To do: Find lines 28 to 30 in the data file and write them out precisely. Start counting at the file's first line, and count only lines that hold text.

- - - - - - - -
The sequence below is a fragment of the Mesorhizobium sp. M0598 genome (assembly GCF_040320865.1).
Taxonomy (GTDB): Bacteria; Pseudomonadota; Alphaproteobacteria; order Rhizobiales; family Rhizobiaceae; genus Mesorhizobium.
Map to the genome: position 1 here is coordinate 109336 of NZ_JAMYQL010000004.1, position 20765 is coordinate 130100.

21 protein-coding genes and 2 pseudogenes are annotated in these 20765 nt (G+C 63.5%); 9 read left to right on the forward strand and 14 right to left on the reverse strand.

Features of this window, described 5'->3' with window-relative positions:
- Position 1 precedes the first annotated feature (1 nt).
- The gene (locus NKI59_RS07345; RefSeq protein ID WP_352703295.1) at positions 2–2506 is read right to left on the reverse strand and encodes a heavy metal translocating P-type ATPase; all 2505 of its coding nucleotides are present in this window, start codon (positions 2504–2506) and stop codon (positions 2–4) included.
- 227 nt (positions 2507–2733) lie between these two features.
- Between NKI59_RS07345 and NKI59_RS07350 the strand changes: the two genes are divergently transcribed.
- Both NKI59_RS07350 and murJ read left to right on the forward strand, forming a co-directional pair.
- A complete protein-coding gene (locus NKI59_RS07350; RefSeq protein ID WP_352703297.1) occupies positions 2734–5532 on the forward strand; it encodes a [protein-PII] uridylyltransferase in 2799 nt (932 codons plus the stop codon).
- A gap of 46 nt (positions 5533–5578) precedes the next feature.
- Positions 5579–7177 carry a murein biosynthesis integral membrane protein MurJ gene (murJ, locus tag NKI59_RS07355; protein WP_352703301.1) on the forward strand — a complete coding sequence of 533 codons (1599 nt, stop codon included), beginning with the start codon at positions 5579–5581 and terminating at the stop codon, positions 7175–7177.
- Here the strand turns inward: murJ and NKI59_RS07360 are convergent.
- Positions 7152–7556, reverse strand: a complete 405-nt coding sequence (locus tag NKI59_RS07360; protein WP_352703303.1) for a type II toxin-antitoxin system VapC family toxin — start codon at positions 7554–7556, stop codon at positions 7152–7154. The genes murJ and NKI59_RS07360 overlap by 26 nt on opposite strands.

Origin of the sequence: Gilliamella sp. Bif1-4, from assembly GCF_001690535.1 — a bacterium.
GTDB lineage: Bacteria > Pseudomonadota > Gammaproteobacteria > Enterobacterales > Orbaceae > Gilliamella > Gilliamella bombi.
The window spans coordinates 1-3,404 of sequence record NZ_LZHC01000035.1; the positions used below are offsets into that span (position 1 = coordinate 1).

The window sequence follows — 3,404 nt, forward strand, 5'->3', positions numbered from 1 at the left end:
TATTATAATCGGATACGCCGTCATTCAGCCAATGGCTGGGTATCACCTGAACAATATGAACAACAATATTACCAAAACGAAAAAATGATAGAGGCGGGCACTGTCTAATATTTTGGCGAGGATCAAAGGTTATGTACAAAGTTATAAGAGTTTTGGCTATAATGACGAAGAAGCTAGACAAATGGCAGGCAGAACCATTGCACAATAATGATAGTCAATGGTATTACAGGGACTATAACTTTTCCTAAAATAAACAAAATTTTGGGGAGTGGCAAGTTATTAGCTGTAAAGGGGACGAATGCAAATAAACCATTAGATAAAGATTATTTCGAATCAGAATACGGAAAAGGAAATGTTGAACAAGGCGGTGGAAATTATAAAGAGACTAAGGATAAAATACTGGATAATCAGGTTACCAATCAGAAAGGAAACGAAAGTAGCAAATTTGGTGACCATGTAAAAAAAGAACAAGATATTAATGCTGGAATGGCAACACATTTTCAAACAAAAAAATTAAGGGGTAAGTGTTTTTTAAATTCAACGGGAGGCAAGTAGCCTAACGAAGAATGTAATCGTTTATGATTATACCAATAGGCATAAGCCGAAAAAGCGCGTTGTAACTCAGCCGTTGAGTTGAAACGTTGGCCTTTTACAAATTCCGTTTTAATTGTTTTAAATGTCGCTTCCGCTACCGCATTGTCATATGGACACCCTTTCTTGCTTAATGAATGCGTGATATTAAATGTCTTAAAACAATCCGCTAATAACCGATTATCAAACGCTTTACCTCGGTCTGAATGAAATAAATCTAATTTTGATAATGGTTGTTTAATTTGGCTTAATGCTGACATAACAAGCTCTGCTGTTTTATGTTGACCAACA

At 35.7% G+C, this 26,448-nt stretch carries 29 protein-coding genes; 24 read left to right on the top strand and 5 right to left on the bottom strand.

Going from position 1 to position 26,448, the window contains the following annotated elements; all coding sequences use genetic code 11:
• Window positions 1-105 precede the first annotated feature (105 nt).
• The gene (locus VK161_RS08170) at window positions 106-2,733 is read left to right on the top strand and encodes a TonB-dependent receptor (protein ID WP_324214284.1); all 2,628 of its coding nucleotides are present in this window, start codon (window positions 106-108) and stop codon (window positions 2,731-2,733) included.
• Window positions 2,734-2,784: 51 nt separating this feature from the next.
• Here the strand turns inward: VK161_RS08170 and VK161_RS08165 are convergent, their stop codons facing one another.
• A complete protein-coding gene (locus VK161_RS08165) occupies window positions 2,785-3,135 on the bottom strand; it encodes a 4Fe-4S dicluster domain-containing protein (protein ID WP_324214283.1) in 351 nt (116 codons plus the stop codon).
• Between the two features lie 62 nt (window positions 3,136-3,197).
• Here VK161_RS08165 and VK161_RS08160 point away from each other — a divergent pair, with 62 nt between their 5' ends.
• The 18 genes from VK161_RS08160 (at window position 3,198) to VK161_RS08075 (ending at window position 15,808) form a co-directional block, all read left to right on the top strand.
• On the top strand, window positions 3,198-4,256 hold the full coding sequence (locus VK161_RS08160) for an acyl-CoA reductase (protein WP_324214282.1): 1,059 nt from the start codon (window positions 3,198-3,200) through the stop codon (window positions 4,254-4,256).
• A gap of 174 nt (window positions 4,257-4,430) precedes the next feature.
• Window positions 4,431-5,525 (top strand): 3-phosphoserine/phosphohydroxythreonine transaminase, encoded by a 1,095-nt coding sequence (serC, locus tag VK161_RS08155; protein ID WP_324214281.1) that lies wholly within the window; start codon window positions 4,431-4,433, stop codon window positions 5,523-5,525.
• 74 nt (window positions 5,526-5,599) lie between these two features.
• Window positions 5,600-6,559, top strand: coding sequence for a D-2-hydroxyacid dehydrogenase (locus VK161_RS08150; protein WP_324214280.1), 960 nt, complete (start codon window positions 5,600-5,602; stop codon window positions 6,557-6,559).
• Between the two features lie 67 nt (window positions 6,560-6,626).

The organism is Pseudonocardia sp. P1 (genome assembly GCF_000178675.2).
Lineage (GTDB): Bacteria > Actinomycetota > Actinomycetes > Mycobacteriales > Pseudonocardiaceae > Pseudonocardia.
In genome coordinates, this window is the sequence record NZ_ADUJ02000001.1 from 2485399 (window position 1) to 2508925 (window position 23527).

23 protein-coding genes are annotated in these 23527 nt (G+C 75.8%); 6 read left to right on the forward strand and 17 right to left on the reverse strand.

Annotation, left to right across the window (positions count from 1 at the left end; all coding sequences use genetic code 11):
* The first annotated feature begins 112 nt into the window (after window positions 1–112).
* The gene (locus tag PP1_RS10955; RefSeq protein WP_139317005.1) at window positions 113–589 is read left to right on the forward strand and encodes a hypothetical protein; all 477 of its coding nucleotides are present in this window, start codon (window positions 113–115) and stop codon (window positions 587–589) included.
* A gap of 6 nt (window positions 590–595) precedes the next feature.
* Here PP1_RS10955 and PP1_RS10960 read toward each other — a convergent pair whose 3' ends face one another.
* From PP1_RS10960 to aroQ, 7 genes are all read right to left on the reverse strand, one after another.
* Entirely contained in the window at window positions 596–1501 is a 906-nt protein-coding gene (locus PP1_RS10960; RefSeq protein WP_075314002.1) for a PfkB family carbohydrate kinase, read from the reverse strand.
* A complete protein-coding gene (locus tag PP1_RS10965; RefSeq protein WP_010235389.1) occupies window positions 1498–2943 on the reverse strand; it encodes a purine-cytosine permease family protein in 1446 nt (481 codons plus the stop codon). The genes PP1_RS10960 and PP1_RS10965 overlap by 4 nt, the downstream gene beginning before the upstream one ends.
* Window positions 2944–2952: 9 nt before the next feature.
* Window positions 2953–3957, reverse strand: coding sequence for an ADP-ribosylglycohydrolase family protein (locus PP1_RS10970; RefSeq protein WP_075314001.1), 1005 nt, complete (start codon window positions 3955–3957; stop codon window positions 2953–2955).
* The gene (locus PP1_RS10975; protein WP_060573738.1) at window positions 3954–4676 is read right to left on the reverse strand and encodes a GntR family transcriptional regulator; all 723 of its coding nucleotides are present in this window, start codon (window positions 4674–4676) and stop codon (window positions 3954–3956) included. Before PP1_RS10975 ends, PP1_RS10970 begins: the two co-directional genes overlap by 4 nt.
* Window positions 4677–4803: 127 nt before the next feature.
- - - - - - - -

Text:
• Between the two features lie 62 nt (window positions 3,136-3,197).
• Here VK161_RS08165 and VK161_RS08160 point away from each other — a divergent pair, with 62 nt between their 5' ends.
• The 18 genes from VK161_RS08160 (at window position 3,198) to VK161_RS08075 (ending at window position 15,808) form a co-directional block, all read left to right on the top strand.